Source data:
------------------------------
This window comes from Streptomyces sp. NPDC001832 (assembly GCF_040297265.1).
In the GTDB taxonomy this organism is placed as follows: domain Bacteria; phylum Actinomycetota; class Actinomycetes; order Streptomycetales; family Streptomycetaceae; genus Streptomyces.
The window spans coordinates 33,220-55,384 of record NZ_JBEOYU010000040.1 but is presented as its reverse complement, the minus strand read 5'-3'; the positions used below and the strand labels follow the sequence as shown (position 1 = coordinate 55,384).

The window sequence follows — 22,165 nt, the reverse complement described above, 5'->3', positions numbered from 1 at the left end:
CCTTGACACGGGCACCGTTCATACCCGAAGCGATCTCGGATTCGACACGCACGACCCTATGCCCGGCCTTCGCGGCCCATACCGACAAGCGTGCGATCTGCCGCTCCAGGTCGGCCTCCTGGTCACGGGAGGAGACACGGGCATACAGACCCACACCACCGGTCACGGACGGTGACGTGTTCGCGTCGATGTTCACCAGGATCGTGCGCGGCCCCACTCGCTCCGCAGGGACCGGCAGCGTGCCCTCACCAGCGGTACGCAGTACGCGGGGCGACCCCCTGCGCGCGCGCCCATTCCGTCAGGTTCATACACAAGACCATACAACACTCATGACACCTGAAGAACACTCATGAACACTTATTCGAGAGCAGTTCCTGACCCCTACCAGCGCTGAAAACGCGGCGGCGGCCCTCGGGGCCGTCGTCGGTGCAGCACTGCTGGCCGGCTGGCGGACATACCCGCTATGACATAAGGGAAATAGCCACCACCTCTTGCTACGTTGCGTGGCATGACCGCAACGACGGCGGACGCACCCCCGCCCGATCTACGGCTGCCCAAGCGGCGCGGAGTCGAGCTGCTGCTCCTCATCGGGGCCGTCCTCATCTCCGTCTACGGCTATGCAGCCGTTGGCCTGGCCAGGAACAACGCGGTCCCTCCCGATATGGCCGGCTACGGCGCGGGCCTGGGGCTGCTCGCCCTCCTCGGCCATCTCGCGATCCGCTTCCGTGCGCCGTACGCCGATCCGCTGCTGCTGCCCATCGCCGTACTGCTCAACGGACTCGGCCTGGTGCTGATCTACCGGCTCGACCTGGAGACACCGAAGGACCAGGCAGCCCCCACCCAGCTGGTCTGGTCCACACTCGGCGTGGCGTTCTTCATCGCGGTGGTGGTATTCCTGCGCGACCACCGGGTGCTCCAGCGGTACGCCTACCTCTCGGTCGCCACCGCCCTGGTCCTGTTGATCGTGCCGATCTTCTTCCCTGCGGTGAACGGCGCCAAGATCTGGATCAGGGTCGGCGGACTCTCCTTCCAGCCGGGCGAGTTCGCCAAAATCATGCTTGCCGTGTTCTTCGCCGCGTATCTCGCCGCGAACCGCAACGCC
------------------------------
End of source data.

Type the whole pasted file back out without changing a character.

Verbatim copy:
This window comes from Streptomyces sp. NPDC001832 (assembly GCF_040297265.1).
In the GTDB taxonomy this organism is placed as follows: domain Bacteria; phylum Actinomycetota; class Actinomycetes; order Streptomycetales; family Streptomycetaceae; genus Streptomyces.
The window spans coordinates 33,220-55,384 of record NZ_JBEOYU010000040.1 but is presented as its reverse complement, the minus strand read 5'-3'; the positions used below and the strand labels follow the sequence as shown (position 1 = coordinate 55,384).

The window sequence follows — 22,165 nt, the reverse complement described above, 5'->3', positions numbered from 1 at the left end:
CCTTGACACGGGCACCGTTCATACCCGAAGCGATCTCGGATTCGACACGCACGACCCTATGCCCGGCCTTCGCGGCCCATACCGACAAGCGTGCGATCTGCCGCTCCAGGTCGGCCTCCTGGTCACGGGAGGAGACACGGGCATACAGACCCACACCACCGGTCACGGACGGTGACGTGTTCGCGTCGATGTTCACCAGGATCGTGCGCGGCCCCACTCGCTCCGCAGGGACCGGCAGCGTGCCCTCACCAGCGGTACGCAGTACGCGGGGCGACCCCCTGCGCGCGCGCCCATTCCGTCAGGTTCATACACAAGACCATACAACACTCATGACACCTGAAGAACACTCATGAACACTTATTCGAGAGCAGTTCCTGACCCCTACCAGCGCTGAAAACGCGGCGGCGGCCCTCGGGGCCGTCGTCGGTGCAGCACTGCTGGCCGGCTGGCGGACATACCCGCTATGACATAAGGGAAATAGCCACCACCTCTTGCTACGTTGCGTGGCATGACCGCAACGACGGCGGACGCACCCCCGCCCGATCTACGGCTGCCCAAGCGGCGCGGAGTCGAGCTGCTGCTCCTCATCGGGGCCGTCCTCATCTCCGTCTACGGCTATGCAGCCGTTGGCCTGGCCAGGAACAACGCGGTCCCTCCCGATATGGCCGGCTACGGCGCGGGCCTGGGGCTGCTCGCCCTCCTCGGCCATCTCGCGATCCGCTTCCGTGCGCCGTACGCCGATCCGCTGCTGCTGCCCATCGCCGTACTGCTCAACGGACTCGGCCTGGTGCTGATCTACCGGCTCGACCTGGAGACACCGAAGGACCAGGCAGCCCCCACCCAGCTGGTCTGGTCCACACTCGGCGTGGCGTTCTTCATCGCGGTGGTGGTATTCCTGCGCGACCACCGGGTGCTCCAGCGGTACGCCTACCTCTCGGTCGCCACCGCCCTGGTCCTGTTGATCGTGCCGATCTTCTTCCCTGCGGTGAACGGCGCCAAGATCTGGATCAGGGTCGGCGGACTCTCCTTCCAGCCGGGCGAGTTCGCCAAAATCATGCTTGCCGTGTTCTTCGCCGCGTATCTCGCCGCGAACCGCAACGCC